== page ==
Tom Harford Columbia Shares Tips for Beginners on the Care and Keeping of Sugar Gliders
COLUMBIA, NY / ACCESSWIRE / August 19, 2019 / People have long been drawn to sugar gliders as pets- take one look at their small, fuzzy bodies, pointed noses and big eyes and you will see why, said Tom Harford Columbia, who has a Ph.D. in zoology and teaches science to middle school students.
Thomas Harford Columbia’s passion for the proper care and keeping of exotic pets like sugar gliders has caused him to dedicate his life to educating people on keeping exotic animals. The rewards of owning exotic animals are great, but proper care is important. Below, Tom Harford Columbia answers some of the most frequently asked questions about caring for a pet sugar glider.
What is a sugar glider?
Sugar gliders are small marsupials that are native to Australia. They have a membrane that allows them to “glide” (hence the name) and adult sugar gliders typically weigh around 5 ounces.
What do sugar gliders eat?
Sugar gliders love sweet things (again, hence the name), said Thomas Harford Columbia. Fresh fruit and vegetables are their favorites, as well as cooked meat, eggs and yogurt for protein. As a treat, sugar gliders enjoy insects like crickets and mealworms. Insects are high in fat, so they should only be used as treats. The majority of a sugar glider’s diet should consist of protein, fruit, and vegetables, Tom Harford Columbia said.
How long do sugar gliders live?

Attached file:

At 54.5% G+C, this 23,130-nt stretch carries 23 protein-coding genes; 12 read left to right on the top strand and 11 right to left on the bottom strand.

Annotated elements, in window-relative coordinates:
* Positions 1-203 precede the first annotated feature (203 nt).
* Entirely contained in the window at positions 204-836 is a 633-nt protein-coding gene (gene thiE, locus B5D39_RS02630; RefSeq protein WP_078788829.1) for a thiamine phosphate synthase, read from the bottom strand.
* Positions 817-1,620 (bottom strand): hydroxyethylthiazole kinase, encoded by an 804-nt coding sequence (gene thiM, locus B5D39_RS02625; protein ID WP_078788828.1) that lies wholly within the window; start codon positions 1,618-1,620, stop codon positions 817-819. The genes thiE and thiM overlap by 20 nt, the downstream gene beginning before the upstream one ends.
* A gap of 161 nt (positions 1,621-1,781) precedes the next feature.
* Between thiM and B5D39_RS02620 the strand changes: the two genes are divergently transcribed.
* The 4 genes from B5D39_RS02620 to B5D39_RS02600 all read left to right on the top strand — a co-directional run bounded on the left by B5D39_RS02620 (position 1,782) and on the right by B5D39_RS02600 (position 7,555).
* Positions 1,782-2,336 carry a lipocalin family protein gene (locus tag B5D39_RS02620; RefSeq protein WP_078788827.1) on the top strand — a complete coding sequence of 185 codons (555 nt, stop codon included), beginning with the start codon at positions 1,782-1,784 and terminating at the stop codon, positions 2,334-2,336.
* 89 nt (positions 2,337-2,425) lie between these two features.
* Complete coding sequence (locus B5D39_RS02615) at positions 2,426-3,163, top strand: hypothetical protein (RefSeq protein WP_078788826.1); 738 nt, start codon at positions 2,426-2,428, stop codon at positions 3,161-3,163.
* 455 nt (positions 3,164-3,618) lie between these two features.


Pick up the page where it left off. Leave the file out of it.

Sugar gliders can live for up to 15 years in captivity, Tom Harford Columbia said.
What habitat do sugar gliders require?
A sugar glider requires a larger cage than many other small animals. Because they enjoy climbing, the bigger the better when it comes to choosing a cage, Thomas Harford Columbia advised. A tall cage is the best option and it should be made of wire mesh or metal bars. Sugar gliders will also need a nesting box, climbing branches and toys.
Do sugar gliders like interacting with people?
Sugar gliders do enjoy playing with people, according to Tom Harford Columbia. Many sugar glider owners purchase a “snuggle sack” that they wear with their sugar glider in it, as a little pouch for their pet. Sugar gliders are social animals and it is recommended that two are housed together so they do not get lonely.
Is there anything else I should know about sugar gliders?
Sugar gliders are nocturnal and they do make noise, so plan for this when choosing where in your home they will live. They can be vocal and loud and bark, squeak, and chirp.
About Thomas Harford Columbia:
Tom Harford Columbia was born in Upstate NY. Thomas Harford has a wife and four children and currently resides in Albany, New York. Tom Harford has long had a passion for exotic animals, working in pet stores, breeding animals, earning a Ph.D. in zoology, working at a zoo and now teaching science to middle school students. With all this experience and knowledge of exotic animals, Tom Harford’s passion is exotic pets and educating people on the proper care and keeping of exotic animals. His children have owned and cared for many of their own exotic animals, including hedgehogs, sugar gliders, chameleons, pythons, chinchillas and more. Tom Harford Columbia volunteers part-time at a local zoo doing animal education with children. He also still owns many exotic pets of his own. Thomas Harford Columbia wants his articles to focus on specific exotic pets and teach people the basics of their proper care and keeping. Responsible, informed care of exotic pets is vitally important to him.
Web Presence, LLC
SOURCE: Web Presence, LLC
View source version on accesswire.com: